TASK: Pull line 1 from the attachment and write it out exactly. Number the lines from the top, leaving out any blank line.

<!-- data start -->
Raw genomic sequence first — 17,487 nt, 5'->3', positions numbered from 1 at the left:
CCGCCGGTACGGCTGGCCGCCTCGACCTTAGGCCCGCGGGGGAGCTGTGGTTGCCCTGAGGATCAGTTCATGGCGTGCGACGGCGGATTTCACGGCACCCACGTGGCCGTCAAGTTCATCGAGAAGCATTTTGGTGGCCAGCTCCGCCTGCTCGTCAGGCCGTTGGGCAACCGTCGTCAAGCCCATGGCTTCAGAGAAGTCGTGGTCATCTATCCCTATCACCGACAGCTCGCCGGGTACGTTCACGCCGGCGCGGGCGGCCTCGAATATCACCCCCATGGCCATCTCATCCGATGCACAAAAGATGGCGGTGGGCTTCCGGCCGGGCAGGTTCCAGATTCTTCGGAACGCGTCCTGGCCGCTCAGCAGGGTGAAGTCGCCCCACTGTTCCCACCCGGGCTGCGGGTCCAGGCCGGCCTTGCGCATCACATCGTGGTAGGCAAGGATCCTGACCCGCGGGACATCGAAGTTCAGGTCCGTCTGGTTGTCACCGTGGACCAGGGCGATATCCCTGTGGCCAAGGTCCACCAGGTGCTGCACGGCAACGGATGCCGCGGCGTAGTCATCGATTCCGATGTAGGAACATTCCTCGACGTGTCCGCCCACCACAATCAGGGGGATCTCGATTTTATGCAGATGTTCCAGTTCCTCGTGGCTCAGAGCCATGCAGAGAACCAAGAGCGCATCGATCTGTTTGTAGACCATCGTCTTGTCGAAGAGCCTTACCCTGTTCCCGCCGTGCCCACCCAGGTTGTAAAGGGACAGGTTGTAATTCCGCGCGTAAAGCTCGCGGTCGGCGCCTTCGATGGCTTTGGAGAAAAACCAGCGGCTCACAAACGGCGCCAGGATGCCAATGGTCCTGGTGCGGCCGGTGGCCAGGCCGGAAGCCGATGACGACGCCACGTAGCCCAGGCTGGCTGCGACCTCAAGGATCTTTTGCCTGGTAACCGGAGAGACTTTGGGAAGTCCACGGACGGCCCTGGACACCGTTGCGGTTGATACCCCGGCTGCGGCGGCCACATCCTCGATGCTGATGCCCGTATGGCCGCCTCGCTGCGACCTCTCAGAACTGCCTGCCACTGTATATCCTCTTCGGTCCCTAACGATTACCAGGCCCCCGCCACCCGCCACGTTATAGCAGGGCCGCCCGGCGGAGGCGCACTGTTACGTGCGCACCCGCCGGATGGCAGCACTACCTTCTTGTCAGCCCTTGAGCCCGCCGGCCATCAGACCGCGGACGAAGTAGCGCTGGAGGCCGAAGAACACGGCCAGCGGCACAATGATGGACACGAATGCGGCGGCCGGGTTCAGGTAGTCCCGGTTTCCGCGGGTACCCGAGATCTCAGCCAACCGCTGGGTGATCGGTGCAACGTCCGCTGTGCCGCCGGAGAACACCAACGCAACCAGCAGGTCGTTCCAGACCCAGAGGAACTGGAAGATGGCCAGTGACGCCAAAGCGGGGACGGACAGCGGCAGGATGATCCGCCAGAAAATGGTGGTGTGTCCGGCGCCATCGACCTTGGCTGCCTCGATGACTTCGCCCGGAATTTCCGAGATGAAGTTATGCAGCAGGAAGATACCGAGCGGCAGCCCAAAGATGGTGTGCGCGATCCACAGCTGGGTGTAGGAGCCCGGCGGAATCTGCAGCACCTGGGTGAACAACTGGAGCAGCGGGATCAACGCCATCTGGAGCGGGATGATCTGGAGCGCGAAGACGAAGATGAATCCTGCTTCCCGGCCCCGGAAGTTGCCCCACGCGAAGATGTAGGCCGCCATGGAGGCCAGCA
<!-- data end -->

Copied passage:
Raw genomic sequence first — 17,487 nt, 5'->3', positions numbered from 1 at the left: